Puno is a beautiful hillside port city that serves as the entry point to Lake Titicaca and the more than eighty-five Uros Floating Islands; boats leave the wharf every forty minutes. Far above the lakes and the chain of islands, Puno’s 3,800-meter altitude makes for a breathtaking backdrop.
Puno is a famous tourist destination because of its proximity to Bolivia and Chile, but it is also a more relaxed option to the posh lake islands that it overlooks. The lakeside market, for example, has far more reasonably priced items than the cities of Cusco and Lima.
The famed floating Uros islands are accessible from the dock with boats leaving every 40 minutes, making this the main draw. You may learn a lot about the Aymara and Quechua cultures there as well.
Among the most well-liked activities are stays with local families and visits to llama farms. Puno’s population is predominantly Andean, making for an intriguing blend of modern and Andean traditions, with many ladies still donning bright, traditional garb.
Lima, the nation’s capital and largest city, is home to an estimated 8.8 million inhabitants. Founded in 1535 by the Spanish conquistador Francisco Pizarro, the city is home to a wealth of historical sites, delicious cuisine, and fascinating cultural traditions.
There are slums that are both well-organized and chaotic, as well as trendy nightclubs and upmarket restaurants. For those interested in history, Lima’s fascinating Spanish-colonial churches, cloisters, and monasteries are a must-see.
Lima is an excellent place to visit if you enjoy seafood because of its proximity to the ocean. Seeing some of the city’s most traditional marketplaces and eateries on a Lima food tour is a terrific way to sample regional specialties like Ceviche.
Lima is a city full of surprises, whether you’re strolling through the historic centre of Lima Centro and its handmade markets or the more tourist-friendly green neighbourhood of Miraflores, which is bursting at the seams with antique shops and bars.
8. Colca Canyon
Colca Canyon, in the Southern Sierra region, is a major draw for visitors to Peru. The second-deepest canyon in the world is nearly 70 kilometres long and is home to stunning landscapes and unique Andean culture and ecology.
Colca’s most outstanding aspect is not its size or scale, but rather the variety of its landscapes, which range from arid steppe and terraced hills to sheer cliffs and towering mountains. Views of Andean condors soaring over the 3,140-meter-deep canyon are magnificent no matter where you are.
The canyon is filled with archaeological sites and ruins, and the inhabitants still practise their ancient customs in the surrounding communities. Many tourists who visit Colca Canyon begin their journey in Chivay before making their way up the canyon’s picturesque rim, past sheer ravines and death-defying fall.
Arequipa is the second-largest city in Peru and is at an altitude of 2,380 metres above sea level. It is dubbed the “White City” because the nearby mountains, particularly El Misti, are covered in a white volcanic rock known as sillar, which was used to construct the city’s structures.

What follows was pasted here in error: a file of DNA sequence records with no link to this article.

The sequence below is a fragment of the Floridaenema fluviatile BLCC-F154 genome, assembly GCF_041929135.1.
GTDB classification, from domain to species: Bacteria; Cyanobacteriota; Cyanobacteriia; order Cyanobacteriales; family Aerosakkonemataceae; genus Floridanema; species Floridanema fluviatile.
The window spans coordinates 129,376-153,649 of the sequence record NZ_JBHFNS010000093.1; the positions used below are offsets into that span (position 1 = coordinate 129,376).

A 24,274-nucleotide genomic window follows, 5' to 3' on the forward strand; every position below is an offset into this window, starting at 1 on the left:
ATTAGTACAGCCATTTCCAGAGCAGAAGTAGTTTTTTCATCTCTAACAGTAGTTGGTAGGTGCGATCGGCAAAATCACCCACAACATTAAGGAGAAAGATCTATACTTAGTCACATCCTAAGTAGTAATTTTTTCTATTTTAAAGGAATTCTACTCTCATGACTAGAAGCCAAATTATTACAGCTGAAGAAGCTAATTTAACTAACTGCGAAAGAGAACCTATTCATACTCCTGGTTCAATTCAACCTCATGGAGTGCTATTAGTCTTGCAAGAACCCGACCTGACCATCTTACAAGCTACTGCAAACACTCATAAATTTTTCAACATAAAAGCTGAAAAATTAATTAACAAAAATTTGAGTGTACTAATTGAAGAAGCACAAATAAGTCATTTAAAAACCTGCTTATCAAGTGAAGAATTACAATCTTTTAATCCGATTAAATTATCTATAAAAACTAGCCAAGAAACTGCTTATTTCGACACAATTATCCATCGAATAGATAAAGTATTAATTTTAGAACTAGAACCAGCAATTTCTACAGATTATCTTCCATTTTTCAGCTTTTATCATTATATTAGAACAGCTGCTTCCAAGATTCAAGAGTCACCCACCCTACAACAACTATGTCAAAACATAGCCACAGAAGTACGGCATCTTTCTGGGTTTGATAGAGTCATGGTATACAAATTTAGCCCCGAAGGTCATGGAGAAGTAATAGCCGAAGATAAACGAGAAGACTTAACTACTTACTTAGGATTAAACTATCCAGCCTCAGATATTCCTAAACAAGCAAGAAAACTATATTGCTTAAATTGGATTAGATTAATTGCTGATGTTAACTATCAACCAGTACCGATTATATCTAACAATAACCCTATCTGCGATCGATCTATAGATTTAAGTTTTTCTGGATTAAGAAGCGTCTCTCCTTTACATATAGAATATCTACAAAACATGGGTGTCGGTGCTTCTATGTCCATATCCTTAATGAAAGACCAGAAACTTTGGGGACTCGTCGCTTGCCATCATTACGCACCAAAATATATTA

Arequipa, unlike many other cities in Peru, does not boast any Incan settlements that have been discovered. The Mummy Juanita, or Lady of Ampato, the frozen body of a young Incan girl who was sacrificed to the gods in the 1400s, is the city’s most famous Inca sight.
She is now housed in the Museum of Andean Sanctuaries at the Catholic University of Santa Mara. The downtown area is littered with buildings that are reminiscent of Spain’s colonial era.
One of the most notable is the Santa Catalina Convent, which is like a miniature city with its own streets, buildings, and landscaping. The Puente Bolognesi is a stunning example of a bridge that serves as much as a visual treat as it does a historical one.
Plaza de Armas, the city’s main square, is a popular first stop for visitors due to its abundance of shops, restaurants, and historic churches. The colourful Colca Canyon, one of Peru’s most popular tourist destinations, is easily accessible from Arequipa. The canyon is one of the deepest in the world, with a depth of 3,270 metres.
Cusco, originally the seat of the Incan Empire, is a vibrant city in the Southern Sierras. Archaeologically speaking, it is now the most important city in the Americas. Machu Picchu and the spectacular Sacred Valley of the Incas are both easily accessible from here, making this one of Peru’s most popular tourist spots.
The Plaza de Armas is the city’s central plaza and was constructed by the Spaniards on top of the foundations of ancient Incan temples and palaces. In addition to local vegetables and beverages, the sellers at the vibrant San Pedro Market also sell traditional Quechua goods including alpaca textiles, painted pottery, ceramics, and Peruvian dolls.
Sacsayhuaman, located on the outskirts of the city, is a massive walled complex made of big limestone stones and a significant Inca site. The site’s precise alignment with the yearly solstices and its resilience to earthquakes make it a remarkable feat of ancient engineering.
It is the cultural epicentre of the Andean Quechua people, and the surrounding mountains are crisscrossed with hiking trails and thermal springs. Colonial buildings, artisan markets, museums, boutique hotels, and art galleries create a timeless atmosphere throughout the city.
It’s important to give yourself plenty of time to acclimatise to the altitude in Cusco before you visit, as the city is 3,400 metres above sea level.